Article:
Learning from COVID-19: Research education in troubling times

Michael Coe, David Jones, Anna Kiley, Carolyn Hester, Tony Ward

Research output: Contribution to journalArticlepeer-review


The United Nations has identified the COVID-19 pandemic as the largest global disruption of education in history. Collaborative and hands-on learning activities in science, technology, engineering, and mathematics were particularly challenging to maintain during this period. Future large-scale disruptions of schools are considered likely, leading to questions about how educators can be better prepared. Since 2019, the REACH program has worked with schools in Montana, Idaho, Alaska, and Hawaii to educate students about air quality and health. The program also provides a framework and support for teachers to incorporate rudimentary student-led scientific field research in middle and high school science courses. Through student and teacher surveys, we inquired about how the pandemic affected program experiences during the 2020/2021 and 2021/2022 school years. Responses from 416 students and 31 teachers showed both difficulties and adaptive capacity in implementing the REACH program during COVID-19-related restrictions. It is encouraging to appreciate the resilience of students and teachers as they adapted to emergency remote teaching and learning strategies. However, the extent and the specific kinds of difficulties they encountered may inform efforts to help schools and teachers become better prepared for potential future events that may disrupt in-classroom learning.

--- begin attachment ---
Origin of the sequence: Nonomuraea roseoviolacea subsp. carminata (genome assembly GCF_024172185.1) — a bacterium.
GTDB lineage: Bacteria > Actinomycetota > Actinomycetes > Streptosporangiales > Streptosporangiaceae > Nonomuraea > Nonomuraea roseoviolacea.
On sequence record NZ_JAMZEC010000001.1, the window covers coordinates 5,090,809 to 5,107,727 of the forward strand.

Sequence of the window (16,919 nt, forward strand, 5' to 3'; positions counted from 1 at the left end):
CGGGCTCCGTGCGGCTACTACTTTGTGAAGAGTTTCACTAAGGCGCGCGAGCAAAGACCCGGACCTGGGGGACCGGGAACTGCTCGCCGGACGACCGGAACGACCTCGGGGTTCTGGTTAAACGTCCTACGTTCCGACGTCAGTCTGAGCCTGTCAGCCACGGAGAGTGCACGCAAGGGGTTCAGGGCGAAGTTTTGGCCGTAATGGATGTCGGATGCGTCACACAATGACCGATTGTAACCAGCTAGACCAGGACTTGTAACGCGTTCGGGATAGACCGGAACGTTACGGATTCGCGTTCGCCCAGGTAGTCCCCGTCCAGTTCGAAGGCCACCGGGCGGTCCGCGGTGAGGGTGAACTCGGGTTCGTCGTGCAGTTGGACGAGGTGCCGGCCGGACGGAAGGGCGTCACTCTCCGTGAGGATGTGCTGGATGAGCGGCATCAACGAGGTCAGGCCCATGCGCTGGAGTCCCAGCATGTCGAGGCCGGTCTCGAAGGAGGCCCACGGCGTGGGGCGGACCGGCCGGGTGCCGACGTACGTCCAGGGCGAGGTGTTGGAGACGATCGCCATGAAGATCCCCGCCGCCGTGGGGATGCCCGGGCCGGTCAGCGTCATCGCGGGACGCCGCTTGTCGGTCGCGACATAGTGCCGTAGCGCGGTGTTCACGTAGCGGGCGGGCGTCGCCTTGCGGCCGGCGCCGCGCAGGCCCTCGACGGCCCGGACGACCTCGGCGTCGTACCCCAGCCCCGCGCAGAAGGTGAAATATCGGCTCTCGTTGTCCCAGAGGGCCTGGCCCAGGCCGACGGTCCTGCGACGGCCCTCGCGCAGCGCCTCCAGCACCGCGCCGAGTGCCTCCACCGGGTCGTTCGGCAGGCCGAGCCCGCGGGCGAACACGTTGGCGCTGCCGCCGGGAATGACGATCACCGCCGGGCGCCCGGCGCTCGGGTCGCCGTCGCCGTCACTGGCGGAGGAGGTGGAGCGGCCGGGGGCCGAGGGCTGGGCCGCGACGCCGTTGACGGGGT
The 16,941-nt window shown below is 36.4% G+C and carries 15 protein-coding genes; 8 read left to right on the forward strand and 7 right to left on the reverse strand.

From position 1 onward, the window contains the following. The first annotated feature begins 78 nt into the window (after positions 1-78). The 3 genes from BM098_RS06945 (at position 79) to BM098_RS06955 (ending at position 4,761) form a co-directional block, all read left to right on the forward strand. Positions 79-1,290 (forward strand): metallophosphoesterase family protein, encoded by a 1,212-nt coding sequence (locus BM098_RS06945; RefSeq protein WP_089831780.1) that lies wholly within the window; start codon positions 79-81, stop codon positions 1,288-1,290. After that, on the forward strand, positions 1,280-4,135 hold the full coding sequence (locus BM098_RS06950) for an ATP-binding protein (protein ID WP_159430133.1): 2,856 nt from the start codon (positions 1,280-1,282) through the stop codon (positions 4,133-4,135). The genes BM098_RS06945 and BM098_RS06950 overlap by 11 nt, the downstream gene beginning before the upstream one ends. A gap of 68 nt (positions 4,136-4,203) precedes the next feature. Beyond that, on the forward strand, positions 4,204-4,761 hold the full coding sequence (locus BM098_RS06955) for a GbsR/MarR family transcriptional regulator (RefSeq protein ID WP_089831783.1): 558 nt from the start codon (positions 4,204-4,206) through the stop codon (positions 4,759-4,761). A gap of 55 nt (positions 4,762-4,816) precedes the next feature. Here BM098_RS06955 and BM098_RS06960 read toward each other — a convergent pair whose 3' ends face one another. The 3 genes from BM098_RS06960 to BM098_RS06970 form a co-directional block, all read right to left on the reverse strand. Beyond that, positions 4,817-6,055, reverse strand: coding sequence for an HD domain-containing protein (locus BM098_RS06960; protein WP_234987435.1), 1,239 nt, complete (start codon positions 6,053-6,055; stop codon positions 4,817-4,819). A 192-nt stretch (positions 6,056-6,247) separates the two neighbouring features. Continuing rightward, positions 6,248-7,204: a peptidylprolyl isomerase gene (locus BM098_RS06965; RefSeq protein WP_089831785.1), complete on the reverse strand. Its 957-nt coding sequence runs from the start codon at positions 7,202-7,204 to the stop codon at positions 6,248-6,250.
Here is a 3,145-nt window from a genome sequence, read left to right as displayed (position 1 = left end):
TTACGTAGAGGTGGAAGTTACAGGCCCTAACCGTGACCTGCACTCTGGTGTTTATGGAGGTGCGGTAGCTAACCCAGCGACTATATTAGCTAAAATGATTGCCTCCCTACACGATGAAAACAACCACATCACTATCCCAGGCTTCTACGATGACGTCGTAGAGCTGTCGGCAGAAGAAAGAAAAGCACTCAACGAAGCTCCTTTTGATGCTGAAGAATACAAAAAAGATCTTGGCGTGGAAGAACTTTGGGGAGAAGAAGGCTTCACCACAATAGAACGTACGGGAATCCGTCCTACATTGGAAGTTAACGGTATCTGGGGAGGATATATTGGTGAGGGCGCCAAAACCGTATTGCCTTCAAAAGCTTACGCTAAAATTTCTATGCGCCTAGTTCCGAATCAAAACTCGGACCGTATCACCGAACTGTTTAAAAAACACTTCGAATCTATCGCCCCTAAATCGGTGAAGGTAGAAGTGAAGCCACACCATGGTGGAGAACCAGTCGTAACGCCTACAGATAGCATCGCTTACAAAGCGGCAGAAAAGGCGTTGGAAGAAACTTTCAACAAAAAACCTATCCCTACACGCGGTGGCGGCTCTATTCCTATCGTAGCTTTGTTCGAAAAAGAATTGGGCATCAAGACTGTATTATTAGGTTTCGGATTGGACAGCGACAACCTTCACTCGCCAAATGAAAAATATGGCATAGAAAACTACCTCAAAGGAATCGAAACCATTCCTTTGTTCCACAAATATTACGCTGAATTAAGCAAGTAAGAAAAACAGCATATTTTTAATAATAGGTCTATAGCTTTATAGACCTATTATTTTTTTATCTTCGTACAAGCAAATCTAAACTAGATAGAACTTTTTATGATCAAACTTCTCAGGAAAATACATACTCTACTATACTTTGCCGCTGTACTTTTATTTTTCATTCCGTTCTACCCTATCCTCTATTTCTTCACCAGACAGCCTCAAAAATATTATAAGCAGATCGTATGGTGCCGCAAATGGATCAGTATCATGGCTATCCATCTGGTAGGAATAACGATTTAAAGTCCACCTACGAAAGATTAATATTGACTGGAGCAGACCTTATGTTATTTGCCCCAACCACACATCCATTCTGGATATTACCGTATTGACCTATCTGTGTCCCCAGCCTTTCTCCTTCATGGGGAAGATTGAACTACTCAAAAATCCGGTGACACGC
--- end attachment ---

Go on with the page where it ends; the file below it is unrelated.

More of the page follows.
Original languageEnglish
Pages (from-to)265-277
Number of pages13
JournalSchool Science and Mathematics
Issue number6
StatePublished - 2023


  • cooperative learning
  • ecology/environment
  • inquiry/discovery
  • learning processes
  • projects/applications
  • science/science education
  • teachers and teaching


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